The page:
The Adventure of the Sussex Vampire
Here is an interesting piece of information I got on Wikipedia regarding the Adventure of the Sussex Vampire on an aside Sherlock Holmes makes to Dr Watson.
"Matilda Briggs was not the name of a young woman, Watson, ... It was a ship which is associated with the giant rat of Sumatra, a story for which the world is not yet prepared."
How the ship, the mammal, and the Indonesian island are associated is not specified. Rats commonly colonize ships, and so there is an obvious line of speculation.
Another train of thought follows the reasoning that Matilda Briggs actually was the name of a young woman as well as a fictional ship—for the famous "mystery ship," the Mary Celeste, which was found abandoned at sea in 1872, had sailed under the command of Captain Benjamin Briggs, whose daughter, Sophia Matilda Briggs, was a passenger on the doomed merchant brigantine.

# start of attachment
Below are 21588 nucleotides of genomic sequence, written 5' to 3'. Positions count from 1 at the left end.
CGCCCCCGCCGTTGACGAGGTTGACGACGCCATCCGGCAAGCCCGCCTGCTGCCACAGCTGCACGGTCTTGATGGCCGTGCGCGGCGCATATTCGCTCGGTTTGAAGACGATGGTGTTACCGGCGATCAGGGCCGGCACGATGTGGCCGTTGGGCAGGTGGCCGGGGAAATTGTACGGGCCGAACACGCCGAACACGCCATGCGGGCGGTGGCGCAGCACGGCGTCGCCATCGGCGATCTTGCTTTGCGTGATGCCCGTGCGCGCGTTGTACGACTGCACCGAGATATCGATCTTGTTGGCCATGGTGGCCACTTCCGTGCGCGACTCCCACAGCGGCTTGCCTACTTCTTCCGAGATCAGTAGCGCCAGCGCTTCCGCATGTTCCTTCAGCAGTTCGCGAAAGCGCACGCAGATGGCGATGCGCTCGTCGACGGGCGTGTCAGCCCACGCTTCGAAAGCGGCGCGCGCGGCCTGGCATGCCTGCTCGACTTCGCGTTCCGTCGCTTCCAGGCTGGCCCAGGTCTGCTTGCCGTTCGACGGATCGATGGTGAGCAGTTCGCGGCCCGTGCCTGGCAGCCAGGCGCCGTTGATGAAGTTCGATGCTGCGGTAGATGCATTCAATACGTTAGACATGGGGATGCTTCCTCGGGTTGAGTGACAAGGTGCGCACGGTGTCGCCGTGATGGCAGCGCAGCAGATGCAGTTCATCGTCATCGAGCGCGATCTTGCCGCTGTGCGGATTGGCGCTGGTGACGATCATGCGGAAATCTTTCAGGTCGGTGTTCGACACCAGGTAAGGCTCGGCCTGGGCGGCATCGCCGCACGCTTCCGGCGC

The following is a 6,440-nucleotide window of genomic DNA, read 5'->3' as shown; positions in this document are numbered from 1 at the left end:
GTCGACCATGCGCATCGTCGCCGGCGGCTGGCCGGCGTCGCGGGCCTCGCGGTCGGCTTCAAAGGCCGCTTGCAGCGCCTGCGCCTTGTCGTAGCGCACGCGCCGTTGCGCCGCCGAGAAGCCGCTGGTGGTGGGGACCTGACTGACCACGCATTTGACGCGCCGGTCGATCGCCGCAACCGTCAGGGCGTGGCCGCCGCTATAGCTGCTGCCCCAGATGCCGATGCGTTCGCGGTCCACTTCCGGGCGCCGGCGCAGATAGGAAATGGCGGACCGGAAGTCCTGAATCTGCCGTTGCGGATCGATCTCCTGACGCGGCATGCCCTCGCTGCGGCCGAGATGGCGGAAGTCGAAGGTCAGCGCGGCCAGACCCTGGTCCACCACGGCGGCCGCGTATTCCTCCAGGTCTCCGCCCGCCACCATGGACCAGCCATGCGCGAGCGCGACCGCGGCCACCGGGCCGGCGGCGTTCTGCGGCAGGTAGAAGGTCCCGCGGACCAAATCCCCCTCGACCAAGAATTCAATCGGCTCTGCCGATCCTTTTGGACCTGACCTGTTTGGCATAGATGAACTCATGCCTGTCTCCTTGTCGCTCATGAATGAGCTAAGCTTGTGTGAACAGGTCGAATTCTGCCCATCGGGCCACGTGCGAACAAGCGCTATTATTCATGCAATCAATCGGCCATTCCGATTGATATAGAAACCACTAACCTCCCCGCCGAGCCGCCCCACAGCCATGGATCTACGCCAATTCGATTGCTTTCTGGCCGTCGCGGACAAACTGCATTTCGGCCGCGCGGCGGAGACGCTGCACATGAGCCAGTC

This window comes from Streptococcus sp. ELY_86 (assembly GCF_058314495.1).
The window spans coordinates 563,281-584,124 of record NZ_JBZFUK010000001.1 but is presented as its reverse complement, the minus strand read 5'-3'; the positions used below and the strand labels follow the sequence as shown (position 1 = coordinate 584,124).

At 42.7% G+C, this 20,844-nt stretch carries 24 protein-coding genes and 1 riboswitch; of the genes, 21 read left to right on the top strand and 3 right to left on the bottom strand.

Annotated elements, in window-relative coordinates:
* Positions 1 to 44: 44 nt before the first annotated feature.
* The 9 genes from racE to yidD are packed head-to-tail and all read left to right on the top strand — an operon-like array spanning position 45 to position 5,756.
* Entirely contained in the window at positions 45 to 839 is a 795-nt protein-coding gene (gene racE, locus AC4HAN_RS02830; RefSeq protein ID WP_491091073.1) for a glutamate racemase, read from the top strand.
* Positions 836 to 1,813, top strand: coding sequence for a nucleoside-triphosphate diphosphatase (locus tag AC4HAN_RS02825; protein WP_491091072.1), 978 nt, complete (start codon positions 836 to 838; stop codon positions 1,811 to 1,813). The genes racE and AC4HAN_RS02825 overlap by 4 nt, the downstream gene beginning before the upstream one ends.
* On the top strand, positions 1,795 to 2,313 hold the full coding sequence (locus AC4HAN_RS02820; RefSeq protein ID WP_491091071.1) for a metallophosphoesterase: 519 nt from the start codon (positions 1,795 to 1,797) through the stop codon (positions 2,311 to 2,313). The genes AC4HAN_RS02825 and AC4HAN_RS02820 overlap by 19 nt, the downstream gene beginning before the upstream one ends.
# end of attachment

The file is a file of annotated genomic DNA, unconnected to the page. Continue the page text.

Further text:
Doyle was certainly familiar with the Briggs family, for in the January 1884 issue of the Cornhill Magazine, when he was but a 25-year-old ship's surgeon, he had published a short story about the mysteriously abandoned Mary Celeste titled "J. Habakuk Jephson's Statement".
As it was a work of fiction, Doyle did not adhere strictly to the facts; he renamed the ship Marie Celeste, the captain's name was given as "J.W. Tibbs", and the fatal voyage was said to have taken place in 1873—but his story proved so popular and influential that many people to this day still refer to the vessel as the Marie, rather than the Mary Celeste.